It's very common, though still illegal, for bicyclists in Washington to "split lanes" or "filter"—they ride through stopped or slow traffic, in the same lane as cars. It's obnoxious everywhere, but there's one spot on my way home from work where it's particularly common, seconds before I make a right turn. Multiple times I've had to brake because someone on a bike was trying to pass me on the right while I'm making a right turn, or they hadn't stopped yet and looked like they intended to pass. It's far from impossible that one day on the way home from work, one of those bicyclists will get into an accident either with me or another car turning right, and it's far from impossible that they would be seriously injured or die.
I imagine that if I observed a person dying from such a thing, my first quick reaction would be shock, and my next reaction would be "serves you right"—feeling that cosmic justice had been dealt to that person for their idiotic course of action. And then some sort of pity because it is sad for a human life to be snuffed out, even if that human life did something stupid to cause it.
If my vehicle were the one that the dead bicyclist were to have collided with, I wonder sometimes how I would feel. (I think about it once a week or so, actually. I mentally work through hypothetical situations and consider how I would react to them constantly.) It's hard to predict how one would react to an event of a greater magnitude and importance than you've experienced before in your life, and in fiction, the survivors of such things always seem to feel overwhelming guilt and self-pity, but I really don't think that would happen to me—I don't think that I would feel even a slight bit of remorse or guilt. That person wouldn't have died because I hit him while turning right; he would have died because he rode his bicycle in an extremely unsafe manner and caused a collision with my vehicle.
The same is true for other situations that you see occasionally in fiction, such as the man driving through a residential neighborhood when suddenly a child darts out in front of him and there was no possible way for the man to avoid hitting the child, who dies. I've thought about that one too, and while there are certainly people who would be haunted by such a thing for the rest of their life, I honestly don't feel like it would affect me in that way at all. I would feel anger—anger both that the child or bicyclist had been so foolish as to have gotten themselves killed, and yes, selfish anger that their irresponsibility would inevitably cause me no end of headaches in the form of court visits, insurance hassles, and no on.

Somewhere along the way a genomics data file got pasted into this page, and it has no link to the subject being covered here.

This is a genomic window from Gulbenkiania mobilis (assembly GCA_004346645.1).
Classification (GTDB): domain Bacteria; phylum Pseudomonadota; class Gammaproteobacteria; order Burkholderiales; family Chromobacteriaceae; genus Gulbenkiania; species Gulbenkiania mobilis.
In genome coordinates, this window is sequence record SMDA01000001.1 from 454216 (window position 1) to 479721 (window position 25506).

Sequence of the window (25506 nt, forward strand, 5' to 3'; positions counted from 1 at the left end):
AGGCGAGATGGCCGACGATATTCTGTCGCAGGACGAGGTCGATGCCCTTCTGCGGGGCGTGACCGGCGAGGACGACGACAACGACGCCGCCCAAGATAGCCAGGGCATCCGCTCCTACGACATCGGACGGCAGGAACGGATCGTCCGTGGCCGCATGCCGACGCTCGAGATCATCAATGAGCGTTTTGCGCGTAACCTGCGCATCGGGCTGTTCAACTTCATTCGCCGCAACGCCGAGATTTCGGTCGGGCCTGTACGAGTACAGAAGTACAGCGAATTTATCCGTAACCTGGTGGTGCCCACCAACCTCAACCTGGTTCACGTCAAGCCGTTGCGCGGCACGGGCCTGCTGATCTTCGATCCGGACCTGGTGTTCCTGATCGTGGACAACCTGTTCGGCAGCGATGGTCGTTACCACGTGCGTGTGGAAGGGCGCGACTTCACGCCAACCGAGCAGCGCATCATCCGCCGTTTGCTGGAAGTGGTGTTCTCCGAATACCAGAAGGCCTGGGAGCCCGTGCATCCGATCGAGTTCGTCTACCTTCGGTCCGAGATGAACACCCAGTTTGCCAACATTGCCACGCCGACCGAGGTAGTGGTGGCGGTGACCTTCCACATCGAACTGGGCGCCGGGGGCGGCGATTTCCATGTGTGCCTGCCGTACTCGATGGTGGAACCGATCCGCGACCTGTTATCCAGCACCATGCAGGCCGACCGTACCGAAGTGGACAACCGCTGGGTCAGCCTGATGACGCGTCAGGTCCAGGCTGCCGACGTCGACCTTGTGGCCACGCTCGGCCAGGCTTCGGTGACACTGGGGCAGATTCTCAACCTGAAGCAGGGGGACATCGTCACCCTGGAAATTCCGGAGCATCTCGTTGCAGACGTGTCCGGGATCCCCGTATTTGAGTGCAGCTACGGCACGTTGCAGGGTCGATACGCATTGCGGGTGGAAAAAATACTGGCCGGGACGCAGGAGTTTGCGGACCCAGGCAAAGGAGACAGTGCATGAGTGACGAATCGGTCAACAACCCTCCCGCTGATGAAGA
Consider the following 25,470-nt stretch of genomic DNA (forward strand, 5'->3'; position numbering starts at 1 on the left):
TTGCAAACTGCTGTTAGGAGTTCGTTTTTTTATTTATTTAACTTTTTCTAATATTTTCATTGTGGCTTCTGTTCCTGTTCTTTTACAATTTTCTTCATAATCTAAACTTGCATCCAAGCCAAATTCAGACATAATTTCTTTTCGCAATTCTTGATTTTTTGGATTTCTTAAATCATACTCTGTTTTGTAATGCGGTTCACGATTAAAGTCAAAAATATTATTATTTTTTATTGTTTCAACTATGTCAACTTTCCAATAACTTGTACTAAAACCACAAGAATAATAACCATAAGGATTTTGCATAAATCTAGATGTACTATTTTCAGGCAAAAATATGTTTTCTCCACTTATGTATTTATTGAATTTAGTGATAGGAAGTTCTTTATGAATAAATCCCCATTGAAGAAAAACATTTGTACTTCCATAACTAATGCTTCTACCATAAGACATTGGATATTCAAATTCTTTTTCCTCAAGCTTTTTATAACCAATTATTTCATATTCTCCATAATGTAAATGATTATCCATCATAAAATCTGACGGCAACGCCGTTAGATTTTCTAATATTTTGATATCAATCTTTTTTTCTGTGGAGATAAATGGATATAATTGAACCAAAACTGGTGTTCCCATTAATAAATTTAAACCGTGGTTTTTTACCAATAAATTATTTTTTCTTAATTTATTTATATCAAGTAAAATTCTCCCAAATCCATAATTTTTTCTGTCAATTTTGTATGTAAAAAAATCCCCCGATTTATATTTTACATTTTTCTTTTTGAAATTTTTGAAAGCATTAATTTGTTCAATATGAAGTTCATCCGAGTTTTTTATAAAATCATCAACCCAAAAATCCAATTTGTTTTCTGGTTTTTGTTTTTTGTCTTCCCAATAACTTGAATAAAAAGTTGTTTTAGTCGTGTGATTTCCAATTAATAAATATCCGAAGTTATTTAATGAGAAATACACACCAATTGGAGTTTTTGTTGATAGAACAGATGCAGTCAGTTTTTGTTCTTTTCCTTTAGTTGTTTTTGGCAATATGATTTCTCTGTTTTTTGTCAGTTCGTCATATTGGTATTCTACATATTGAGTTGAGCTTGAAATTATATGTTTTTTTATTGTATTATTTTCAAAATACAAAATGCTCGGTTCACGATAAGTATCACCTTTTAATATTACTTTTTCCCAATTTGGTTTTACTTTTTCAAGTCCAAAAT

But I can't feel guilt without a feeling that I've done something wrong, and I don't see myself as a person who could so completely distort the facts to blame myself for those hypothetical deaths. I'm nothing if not rational and coldly logical.
Is that normal? Would a normal person be overwhelmed with guilt and remorse for their participation in a fatal accident that was absolutely not their fault?
In fiction it's considerably more common for a character to be overcome with a lifetime of haunting sadness for something that was at least partially their fault—a parent who had a lapse in judgement that led to the death of a child, or a drunk driver who hit an innocent bystander or another vehicle. And those I can understand. I rarely feel remorse because I rarely make decisions worthy of regret, but at least I can understand what it would be like to be paralyzed by a past great error. But no, not the hypothetical running-over-the-lane-splitter scenario.
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